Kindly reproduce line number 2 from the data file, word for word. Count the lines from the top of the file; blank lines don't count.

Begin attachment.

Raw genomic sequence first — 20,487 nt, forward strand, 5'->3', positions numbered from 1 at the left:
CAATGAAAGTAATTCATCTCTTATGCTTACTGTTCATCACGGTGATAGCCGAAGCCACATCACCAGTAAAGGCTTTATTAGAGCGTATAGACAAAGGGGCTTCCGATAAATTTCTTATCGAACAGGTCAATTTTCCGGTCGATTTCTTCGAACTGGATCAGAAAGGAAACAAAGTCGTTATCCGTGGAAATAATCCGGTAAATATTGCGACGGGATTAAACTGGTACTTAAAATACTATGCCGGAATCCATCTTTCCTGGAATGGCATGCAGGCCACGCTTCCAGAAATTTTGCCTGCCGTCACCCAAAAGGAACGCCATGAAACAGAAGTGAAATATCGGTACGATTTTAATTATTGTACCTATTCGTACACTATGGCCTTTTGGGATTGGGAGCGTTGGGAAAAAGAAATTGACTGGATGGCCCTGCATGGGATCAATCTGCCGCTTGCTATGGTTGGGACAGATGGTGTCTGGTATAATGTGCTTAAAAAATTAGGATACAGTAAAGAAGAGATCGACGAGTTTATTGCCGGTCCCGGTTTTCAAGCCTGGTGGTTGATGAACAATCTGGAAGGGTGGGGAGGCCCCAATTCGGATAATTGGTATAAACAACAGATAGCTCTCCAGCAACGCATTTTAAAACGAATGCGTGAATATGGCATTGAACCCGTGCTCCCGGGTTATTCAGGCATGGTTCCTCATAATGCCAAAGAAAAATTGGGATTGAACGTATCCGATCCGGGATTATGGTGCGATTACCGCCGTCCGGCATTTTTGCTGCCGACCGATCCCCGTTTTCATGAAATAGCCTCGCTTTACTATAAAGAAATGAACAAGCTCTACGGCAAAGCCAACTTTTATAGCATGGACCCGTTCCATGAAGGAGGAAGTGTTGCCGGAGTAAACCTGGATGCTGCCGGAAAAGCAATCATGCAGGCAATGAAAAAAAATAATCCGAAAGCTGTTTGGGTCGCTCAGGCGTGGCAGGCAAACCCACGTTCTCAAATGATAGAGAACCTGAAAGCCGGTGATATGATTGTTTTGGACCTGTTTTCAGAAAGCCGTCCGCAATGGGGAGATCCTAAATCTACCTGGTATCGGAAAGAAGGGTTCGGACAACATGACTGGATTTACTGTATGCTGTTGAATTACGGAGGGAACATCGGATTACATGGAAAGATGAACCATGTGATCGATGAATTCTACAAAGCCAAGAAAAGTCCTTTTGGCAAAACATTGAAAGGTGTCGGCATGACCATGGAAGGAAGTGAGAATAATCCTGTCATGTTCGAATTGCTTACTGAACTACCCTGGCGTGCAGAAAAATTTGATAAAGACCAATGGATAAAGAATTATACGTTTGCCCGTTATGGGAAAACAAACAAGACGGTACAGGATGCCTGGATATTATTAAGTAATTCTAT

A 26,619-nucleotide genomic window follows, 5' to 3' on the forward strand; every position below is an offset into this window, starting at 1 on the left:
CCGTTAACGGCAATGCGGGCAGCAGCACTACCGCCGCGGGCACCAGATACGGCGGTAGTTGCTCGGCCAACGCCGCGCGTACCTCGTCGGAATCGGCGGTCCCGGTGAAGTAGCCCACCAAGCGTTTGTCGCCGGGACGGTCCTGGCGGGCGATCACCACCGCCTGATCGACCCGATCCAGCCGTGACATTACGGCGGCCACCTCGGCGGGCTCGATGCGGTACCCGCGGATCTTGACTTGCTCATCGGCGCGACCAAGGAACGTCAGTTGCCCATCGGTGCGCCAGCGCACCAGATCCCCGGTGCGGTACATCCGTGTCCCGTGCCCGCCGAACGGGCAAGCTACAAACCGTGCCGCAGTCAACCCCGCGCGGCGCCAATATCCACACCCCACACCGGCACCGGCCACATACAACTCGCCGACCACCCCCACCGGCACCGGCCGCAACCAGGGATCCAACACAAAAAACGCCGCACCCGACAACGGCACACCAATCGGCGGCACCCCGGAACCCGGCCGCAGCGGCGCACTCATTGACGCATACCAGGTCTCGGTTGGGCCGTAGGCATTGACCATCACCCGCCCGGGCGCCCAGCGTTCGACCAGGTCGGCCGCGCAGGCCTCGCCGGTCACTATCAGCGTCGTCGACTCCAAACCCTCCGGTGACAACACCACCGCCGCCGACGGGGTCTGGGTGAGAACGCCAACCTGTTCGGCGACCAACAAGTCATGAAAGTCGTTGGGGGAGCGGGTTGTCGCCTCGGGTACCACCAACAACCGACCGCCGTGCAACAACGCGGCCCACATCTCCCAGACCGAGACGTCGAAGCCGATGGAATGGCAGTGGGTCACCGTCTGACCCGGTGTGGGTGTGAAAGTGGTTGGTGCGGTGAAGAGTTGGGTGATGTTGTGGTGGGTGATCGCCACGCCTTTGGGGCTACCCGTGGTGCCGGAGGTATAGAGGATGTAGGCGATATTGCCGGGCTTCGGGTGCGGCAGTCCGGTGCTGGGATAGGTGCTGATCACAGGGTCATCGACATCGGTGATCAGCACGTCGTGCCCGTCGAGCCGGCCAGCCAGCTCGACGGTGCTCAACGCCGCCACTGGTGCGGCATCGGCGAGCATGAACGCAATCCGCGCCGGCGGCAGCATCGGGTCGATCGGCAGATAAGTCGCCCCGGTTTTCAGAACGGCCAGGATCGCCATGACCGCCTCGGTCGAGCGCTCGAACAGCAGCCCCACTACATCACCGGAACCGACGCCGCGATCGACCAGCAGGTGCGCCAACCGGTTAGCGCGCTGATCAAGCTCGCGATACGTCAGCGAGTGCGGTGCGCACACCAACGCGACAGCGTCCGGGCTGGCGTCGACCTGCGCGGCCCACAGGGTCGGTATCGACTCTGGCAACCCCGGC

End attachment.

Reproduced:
CAATGAAAGTAATTCATCTCTTATGCTTACTGTTCATCACGGTGATAGCCGAAGCCACATCACCAGTAAAGGCTTTATTAGAGCGTATAGACAAAGGGGCTTCCGATAAATTTCTTATCGAACAGGTCAATTTTCCGGTCGATTTCTTCGAACTGGATCAGAAAGGAAACAAAGTCGTTATCCGTGGAAATAATCCGGTAAATATTGCGACGGGATTAAACTGGTACTTAAAATACTATGCCGGAATCCATCTTTCCTGGAATGGCATGCAGGCCACGCTTCCAGAAATTTTGCCTGCCGTCACCCAAAAGGAACGCCATGAAACAGAAGTGAAATATCGGTACGATTTTAATTATTGTACCTATTCGTACACTATGGCCTTTTGGGATTGGGAGCGTTGGGAAAAAGAAATTGACTGGATGGCCCTGCATGGGATCAATCTGCCGCTTGCTATGGTTGGGACAGATGGTGTCTGGTATAATGTGCTTAAAAAATTAGGATACAGTAAAGAAGAGATCGACGAGTTTATTGCCGGTCCCGGTTTTCAAGCCTGGTGGTTGATGAACAATCTGGAAGGGTGGGGAGGCCCCAATTCGGATAATTGGTATAAACAACAGATAGCTCTCCAGCAACGCATTTTAAAACGAATGCGTGAATATGGCATTGAACCCGTGCTCCCGGGTTATTCAGGCATGGTTCCTCATAATGCCAAAGAAAAATTGGGATTGAACGTATCCGATCCGGGATTATGGTGCGATTACCGCCGTCCGGCATTTTTGCTGCCGACCGATCCCCGTTTTCATGAAATAGCCTCGCTTTACTATAAAGAAATGAACAAGCTCTACGGCAAAGCCAACTTTTATAGCATGGACCCGTTCCATGAAGGAGGAAGTGTTGCCGGAGTAAACCTGGATGCTGCCGGAAAAGCAATCATGCAGGCAATGAAAAAAAATAATCCGAAAGCTGTTTGGGTCGCTCAGGCGTGGCAGGCAAACCCACGTTCTCAAATGATAGAGAACCTGAAAGCCGGTGATATGATTGTTTTGGACCTGTTTTCAGAAAGCCGTCCGCAATGGGGAGATCCTAAATCTACCTGGTATCGGAAAGAAGGGTTCGGACAACATGACTGGATTTACTGTATGCTGTTGAATTACGGAGGGAACATCGGATTACATGGAAAGATGAACCATGTGATCGATGAATTCTACAAAGCCAAGAAAAGTCCTTTTGGCAAAACATTGAAAGGTGTCGGCATGACCATGGAAGGAAGTGAGAATAATCCTGTCATGTTCGAATTGCTTACTGAACTACCCTGGCGTGCAGAAAAATTTGATAAAGACCAATGGATAAAGAATTATACGTTTGCCCGTTATGGGAAAACAAACAAGACGGTACAGGATGCCTGGATATTATTAAGTAATTCTAT